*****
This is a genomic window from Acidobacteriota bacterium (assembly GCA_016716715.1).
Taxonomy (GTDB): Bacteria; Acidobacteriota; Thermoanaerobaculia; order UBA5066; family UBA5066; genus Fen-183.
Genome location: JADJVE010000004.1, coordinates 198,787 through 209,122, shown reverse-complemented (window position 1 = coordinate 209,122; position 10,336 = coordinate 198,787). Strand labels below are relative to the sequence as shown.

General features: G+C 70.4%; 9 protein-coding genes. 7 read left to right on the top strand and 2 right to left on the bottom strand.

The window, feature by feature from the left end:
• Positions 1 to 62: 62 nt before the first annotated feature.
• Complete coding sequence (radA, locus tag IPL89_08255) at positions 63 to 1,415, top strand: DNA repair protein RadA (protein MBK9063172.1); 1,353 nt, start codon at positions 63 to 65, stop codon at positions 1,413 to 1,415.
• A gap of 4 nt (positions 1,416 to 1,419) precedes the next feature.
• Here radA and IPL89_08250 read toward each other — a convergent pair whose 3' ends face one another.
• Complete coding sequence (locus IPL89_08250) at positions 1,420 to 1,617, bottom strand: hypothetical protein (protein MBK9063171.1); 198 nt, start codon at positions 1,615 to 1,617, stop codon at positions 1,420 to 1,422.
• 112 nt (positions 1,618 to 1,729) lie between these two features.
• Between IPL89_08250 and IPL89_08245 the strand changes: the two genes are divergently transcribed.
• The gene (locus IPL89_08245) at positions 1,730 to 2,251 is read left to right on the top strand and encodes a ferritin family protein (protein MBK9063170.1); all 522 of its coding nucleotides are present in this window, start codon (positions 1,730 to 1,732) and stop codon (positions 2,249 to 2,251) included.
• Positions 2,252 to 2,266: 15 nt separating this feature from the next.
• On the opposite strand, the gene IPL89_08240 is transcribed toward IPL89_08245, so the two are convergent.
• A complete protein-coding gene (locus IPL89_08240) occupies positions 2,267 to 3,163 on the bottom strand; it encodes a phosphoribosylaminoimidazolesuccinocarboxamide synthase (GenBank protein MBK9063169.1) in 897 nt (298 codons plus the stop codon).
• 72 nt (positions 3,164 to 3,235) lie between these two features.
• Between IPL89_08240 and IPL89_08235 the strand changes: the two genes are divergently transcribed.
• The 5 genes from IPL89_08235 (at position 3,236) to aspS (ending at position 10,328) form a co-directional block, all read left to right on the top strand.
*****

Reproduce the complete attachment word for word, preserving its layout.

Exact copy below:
This is a genomic window from Acidobacteriota bacterium (assembly GCA_016716715.1).
Taxonomy (GTDB): Bacteria; Acidobacteriota; Thermoanaerobaculia; order UBA5066; family UBA5066; genus Fen-183.
Genome location: JADJVE010000004.1, coordinates 198,787 through 209,122, shown reverse-complemented (window position 1 = coordinate 209,122; position 10,336 = coordinate 198,787). Strand labels below are relative to the sequence as shown.

General features: G+C 70.4%; 9 protein-coding genes. 7 read left to right on the top strand and 2 right to left on the bottom strand.

The window, feature by feature from the left end:
• Positions 1 to 62: 62 nt before the first annotated feature.
• Complete coding sequence (radA, locus tag IPL89_08255) at positions 63 to 1,415, top strand: DNA repair protein RadA (protein MBK9063172.1); 1,353 nt, start codon at positions 63 to 65, stop codon at positions 1,413 to 1,415.
• A gap of 4 nt (positions 1,416 to 1,419) precedes the next feature.
• Here radA and IPL89_08250 read toward each other — a convergent pair whose 3' ends face one another.
• Complete coding sequence (locus IPL89_08250) at positions 1,420 to 1,617, bottom strand: hypothetical protein (protein MBK9063171.1); 198 nt, start codon at positions 1,615 to 1,617, stop codon at positions 1,420 to 1,422.
• 112 nt (positions 1,618 to 1,729) lie between these two features.
• Between IPL89_08250 and IPL89_08245 the strand changes: the two genes are divergently transcribed.
• The gene (locus IPL89_08245) at positions 1,730 to 2,251 is read left to right on the top strand and encodes a ferritin family protein (protein MBK9063170.1); all 522 of its coding nucleotides are present in this window, start codon (positions 1,730 to 1,732) and stop codon (positions 2,249 to 2,251) included.
• Positions 2,252 to 2,266: 15 nt separating this feature from the next.
• On the opposite strand, the gene IPL89_08240 is transcribed toward IPL89_08245, so the two are convergent.
• A complete protein-coding gene (locus IPL89_08240) occupies positions 2,267 to 3,163 on the bottom strand; it encodes a phosphoribosylaminoimidazolesuccinocarboxamide synthase (GenBank protein MBK9063169.1) in 897 nt (298 codons plus the stop codon).
• 72 nt (positions 3,164 to 3,235) lie between these two features.
• Between IPL89_08240 and IPL89_08235 the strand changes: the two genes are divergently transcribed.
• The 5 genes from IPL89_08235 (at position 3,236) to aspS (ending at position 10,328) form a co-directional block, all read left to right on the top strand.